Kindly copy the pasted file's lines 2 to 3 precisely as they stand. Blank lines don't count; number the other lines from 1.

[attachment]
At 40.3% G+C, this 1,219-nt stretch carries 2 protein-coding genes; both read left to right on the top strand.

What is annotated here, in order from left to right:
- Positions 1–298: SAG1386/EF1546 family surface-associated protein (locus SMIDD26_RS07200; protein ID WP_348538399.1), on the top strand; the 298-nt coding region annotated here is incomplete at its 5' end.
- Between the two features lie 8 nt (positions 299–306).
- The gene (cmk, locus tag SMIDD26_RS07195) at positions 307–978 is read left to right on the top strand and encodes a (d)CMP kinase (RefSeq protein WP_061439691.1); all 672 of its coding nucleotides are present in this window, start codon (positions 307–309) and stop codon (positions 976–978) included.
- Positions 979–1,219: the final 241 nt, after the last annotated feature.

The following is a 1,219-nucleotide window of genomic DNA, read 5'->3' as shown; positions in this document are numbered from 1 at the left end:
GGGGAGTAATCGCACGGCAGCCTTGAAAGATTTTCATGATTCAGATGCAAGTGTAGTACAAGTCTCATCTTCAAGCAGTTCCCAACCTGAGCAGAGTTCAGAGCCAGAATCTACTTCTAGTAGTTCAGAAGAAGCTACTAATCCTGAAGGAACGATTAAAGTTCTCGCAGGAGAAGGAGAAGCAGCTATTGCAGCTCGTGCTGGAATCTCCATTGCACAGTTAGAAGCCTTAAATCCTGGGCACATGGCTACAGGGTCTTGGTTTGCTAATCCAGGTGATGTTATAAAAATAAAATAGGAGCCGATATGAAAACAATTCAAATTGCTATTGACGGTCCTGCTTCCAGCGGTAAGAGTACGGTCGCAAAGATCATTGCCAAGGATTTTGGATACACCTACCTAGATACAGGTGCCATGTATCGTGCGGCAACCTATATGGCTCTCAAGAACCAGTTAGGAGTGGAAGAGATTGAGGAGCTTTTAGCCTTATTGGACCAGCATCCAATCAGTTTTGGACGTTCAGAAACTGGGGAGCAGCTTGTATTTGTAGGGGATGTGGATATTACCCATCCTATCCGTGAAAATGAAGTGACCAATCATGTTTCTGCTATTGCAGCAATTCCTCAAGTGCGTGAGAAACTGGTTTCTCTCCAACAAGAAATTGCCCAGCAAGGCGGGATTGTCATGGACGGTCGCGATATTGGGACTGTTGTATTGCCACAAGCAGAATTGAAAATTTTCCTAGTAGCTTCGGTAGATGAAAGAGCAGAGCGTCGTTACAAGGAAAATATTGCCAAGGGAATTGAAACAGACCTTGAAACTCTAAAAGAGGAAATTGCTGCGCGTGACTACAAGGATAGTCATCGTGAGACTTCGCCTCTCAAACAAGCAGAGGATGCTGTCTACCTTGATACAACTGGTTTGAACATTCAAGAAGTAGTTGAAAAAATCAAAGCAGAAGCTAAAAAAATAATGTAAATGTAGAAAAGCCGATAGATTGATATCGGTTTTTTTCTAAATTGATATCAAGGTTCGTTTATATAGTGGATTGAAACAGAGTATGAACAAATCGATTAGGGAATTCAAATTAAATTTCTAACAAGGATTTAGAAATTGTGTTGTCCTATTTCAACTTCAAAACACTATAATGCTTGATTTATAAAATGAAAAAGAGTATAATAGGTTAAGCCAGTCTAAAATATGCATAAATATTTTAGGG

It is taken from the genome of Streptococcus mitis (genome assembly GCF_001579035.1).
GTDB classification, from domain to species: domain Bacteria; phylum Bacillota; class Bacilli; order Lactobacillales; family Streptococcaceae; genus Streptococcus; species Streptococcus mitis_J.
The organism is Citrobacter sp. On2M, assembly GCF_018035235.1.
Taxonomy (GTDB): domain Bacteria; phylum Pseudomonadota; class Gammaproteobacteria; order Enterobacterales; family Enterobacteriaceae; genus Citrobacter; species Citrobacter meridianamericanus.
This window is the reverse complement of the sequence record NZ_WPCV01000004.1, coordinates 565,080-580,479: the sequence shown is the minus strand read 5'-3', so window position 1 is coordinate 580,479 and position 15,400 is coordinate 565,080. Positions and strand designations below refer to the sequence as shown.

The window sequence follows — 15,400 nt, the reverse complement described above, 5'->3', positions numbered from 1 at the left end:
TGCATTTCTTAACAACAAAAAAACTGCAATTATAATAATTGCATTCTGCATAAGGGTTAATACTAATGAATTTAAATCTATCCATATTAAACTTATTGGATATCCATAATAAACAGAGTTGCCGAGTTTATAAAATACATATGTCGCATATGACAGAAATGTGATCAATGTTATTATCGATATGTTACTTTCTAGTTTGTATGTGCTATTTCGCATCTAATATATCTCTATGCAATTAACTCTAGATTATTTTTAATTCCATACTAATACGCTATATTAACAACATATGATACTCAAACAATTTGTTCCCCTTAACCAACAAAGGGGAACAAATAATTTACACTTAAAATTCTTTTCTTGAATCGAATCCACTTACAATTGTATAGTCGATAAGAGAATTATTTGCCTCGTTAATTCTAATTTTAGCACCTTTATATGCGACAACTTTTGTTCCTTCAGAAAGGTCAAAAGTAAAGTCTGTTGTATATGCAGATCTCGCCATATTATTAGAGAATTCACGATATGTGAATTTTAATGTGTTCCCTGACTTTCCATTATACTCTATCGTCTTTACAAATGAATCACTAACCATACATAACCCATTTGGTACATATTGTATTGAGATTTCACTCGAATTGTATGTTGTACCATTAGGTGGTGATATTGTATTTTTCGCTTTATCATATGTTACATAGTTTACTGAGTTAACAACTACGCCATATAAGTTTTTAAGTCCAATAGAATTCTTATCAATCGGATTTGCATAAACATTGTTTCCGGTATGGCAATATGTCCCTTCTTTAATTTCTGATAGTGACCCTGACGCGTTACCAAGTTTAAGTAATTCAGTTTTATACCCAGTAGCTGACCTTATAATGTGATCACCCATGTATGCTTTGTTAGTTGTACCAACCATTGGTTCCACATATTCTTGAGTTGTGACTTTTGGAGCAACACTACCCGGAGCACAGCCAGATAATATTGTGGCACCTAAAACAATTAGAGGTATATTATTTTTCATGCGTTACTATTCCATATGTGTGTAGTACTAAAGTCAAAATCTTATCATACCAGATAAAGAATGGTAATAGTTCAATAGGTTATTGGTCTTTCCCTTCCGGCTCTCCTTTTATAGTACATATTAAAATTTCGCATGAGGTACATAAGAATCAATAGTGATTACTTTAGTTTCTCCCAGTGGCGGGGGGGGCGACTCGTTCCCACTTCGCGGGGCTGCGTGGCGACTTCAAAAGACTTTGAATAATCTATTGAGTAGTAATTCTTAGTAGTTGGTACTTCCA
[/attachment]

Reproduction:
What is annotated here, in order from left to right:
- Positions 1–298: SAG1386/EF1546 family surface-associated protein (locus SMIDD26_RS07200; protein ID WP_348538399.1), on the top strand; the 298-nt coding region annotated here is incomplete at its 5' end.